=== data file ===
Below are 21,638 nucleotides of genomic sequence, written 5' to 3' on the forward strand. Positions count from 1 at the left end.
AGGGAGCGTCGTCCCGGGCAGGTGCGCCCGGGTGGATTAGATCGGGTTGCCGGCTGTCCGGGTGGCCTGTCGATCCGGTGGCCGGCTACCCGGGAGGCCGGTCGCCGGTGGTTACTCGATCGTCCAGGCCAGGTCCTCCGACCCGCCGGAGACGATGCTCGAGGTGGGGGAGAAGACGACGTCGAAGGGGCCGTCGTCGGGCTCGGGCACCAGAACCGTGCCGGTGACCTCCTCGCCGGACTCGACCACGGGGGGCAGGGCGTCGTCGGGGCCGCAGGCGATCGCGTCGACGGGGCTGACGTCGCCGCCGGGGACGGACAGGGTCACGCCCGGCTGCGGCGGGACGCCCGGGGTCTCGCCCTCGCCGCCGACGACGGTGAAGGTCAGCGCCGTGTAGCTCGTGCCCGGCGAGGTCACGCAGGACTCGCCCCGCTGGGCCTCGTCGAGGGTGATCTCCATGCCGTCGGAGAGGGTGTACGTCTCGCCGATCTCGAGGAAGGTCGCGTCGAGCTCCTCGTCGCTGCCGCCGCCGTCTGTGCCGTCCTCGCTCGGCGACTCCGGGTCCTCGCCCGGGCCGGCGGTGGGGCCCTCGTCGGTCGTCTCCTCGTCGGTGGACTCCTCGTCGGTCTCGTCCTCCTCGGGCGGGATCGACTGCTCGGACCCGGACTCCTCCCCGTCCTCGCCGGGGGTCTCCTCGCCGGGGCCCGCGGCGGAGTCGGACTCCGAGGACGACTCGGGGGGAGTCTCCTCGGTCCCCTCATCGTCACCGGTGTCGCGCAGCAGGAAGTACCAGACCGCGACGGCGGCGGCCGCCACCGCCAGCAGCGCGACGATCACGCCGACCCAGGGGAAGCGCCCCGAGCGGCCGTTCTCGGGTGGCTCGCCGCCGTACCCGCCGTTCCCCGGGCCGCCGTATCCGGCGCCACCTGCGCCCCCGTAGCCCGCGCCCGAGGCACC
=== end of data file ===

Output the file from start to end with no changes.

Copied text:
Below are 21,638 nucleotides of genomic sequence, written 5' to 3' on the forward strand. Positions count from 1 at the left end.
AGGGAGCGTCGTCCCGGGCAGGTGCGCCCGGGTGGATTAGATCGGGTTGCCGGCTGTCCGGGTGGCCTGTCGATCCGGTGGCCGGCTACCCGGGAGGCCGGTCGCCGGTGGTTACTCGATCGTCCAGGCCAGGTCCTCCGACCCGCCGGAGACGATGCTCGAGGTGGGGGAGAAGACGACGTCGAAGGGGCCGTCGTCGGGCTCGGGCACCAGAACCGTGCCGGTGACCTCCTCGCCGGACTCGACCACGGGGGGCAGGGCGTCGTCGGGGCCGCAGGCGATCGCGTCGACGGGGCTGACGTCGCCGCCGGGGACGGACAGGGTCACGCCCGGCTGCGGCGGGACGCCCGGGGTCTCGCCCTCGCCGCCGACGACGGTGAAGGTCAGCGCCGTGTAGCTCGTGCCCGGCGAGGTCACGCAGGACTCGCCCCGCTGGGCCTCGTCGAGGGTGATCTCCATGCCGTCGGAGAGGGTGTACGTCTCGCCGATCTCGAGGAAGGTCGCGTCGAGCTCCTCGTCGCTGCCGCCGCCGTCTGTGCCGTCCTCGCTCGGCGACTCCGGGTCCTCGCCCGGGCCGGCGGTGGGGCCCTCGTCGGTCGTCTCCTCGTCGGTGGACTCCTCGTCGGTCTCGTCCTCCTCGGGCGGGATCGACTGCTCGGACCCGGACTCCTCCCCGTCCTCGCCGGGGGTCTCCTCGCCGGGGCCCGCGGCGGAGTCGGACTCCGAGGACGACTCGGGGGGAGTCTCCTCGGTCCCCTCATCGTCACCGGTGTCGCGCAGCAGGAAGTACCAGACCGCGACGGCGGCGGCCGCCACCGCCAGCAGCGCGACGATCACGCCGACCCAGGGGAAGCGCCCCGAGCGGCCGTTCTCGGGTGGCTCGCCGCCGTACCCGCCGTTCCCCGGGCCGCCGTATCCGGCGCCACCTGCGCCCCCGTAGCCCGCGCCCGAGGCACC